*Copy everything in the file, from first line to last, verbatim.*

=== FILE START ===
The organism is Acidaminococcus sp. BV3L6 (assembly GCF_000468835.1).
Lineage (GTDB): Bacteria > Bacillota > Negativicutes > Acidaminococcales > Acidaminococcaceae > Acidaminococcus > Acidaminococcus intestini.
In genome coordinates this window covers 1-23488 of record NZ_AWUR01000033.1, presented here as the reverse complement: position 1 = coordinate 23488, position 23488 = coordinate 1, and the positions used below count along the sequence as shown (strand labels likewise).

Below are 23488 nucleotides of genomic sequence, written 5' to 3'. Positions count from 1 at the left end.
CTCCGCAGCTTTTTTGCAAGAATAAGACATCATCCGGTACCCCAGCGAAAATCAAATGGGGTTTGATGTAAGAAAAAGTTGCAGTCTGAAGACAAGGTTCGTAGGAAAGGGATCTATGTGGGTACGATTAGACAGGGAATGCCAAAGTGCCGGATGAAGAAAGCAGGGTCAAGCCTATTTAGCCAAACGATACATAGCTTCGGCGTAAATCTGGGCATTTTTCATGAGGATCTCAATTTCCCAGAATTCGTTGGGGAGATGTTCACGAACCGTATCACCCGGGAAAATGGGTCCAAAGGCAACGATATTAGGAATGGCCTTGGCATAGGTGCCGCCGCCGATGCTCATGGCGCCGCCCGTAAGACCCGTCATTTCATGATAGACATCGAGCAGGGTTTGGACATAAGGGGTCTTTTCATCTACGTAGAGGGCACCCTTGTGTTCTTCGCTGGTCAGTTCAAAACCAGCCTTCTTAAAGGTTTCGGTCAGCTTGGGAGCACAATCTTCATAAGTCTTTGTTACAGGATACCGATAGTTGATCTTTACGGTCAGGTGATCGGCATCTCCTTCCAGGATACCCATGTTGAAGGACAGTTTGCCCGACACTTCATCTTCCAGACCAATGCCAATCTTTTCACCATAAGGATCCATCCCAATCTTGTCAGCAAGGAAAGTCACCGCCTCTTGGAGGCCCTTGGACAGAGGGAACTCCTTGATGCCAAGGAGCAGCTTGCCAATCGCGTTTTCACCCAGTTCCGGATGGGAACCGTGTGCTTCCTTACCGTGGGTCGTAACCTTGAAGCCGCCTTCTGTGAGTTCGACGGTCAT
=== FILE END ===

The organism is Acidaminococcus sp. BV3L6 (assembly GCF_000468835.1).
Lineage (GTDB): Bacteria > Bacillota > Negativicutes > Acidaminococcales > Acidaminococcaceae > Acidaminococcus > Acidaminococcus intestini.
In genome coordinates this window covers 1-23488 of record NZ_AWUR01000033.1, presented here as the reverse complement: position 1 = coordinate 23488, position 23488 = coordinate 1, and the positions used below count along the sequence as shown (strand labels likewise).

Below are 23488 nucleotides of genomic sequence, written 5' to 3'. Positions count from 1 at the left end.
CTCCGCAGCTTTTTTGCAAGAATAAGACATCATCCGGTACCCCAGCGAAAATCAAATGGGGTTTGATGTAAGAAAAAGTTGCAGTCTGAAGACAAGGTTCGTAGGAAAGGGATCTATGTGGGTACGATTAGACAGGGAATGCCAAAGTGCCGGATGAAGAAAGCAGGGTCAAGCCTATTTAGCCAAACGATACATAGCTTCGGCGTAAATCTGGGCATTTTTCATGAGGATCTCAATTTCCCAGAATTCGTTGGGGAGATGTTCACGAACCGTATCACCCGGGAAAATGGGTCCAAAGGCAACGATATTAGGAATGGCCTTGGCATAGGTGCCGCCGCCGATGCTCATGGCGCCGCCCGTAAGACCCGTCATTTCATGATAGACATCGAGCAGGGTTTGGACATAAGGGGTCTTTTCATCTACGTAGAGGGCACCCTTGTGTTCTTCGCTGGTCAGTTCAAAACCAGCCTTCTTAAAGGTTTCGGTCAGCTTGGGAGCACAATCTTCATAAGTCTTTGTTACAGGATACCGATAGTTGATCTTTACGGTCAGGTGATCGGCATCTCCTTCCAGGATACCCATGTTGAAGGACAGTTTGCCCGACACTTCATCTTCCAGACCAATGCCAATCTTTTCACCATAAGGATCCATCCCAATCTTGTCAGCAAGGAAAGTCACCGCCTCTTGGAGGCCCTTGGACAGAGGGAACTCCTTGATGCCAAGGAGCAGCTTGCCAATCGCGTTTTCACCCAGTTCCGGATGGGAACCGTGTGCTTCCTTACCGTGGGTCGTAACCTTGAAGCCGCCTTCTGTGAGTTCGACGGTCAT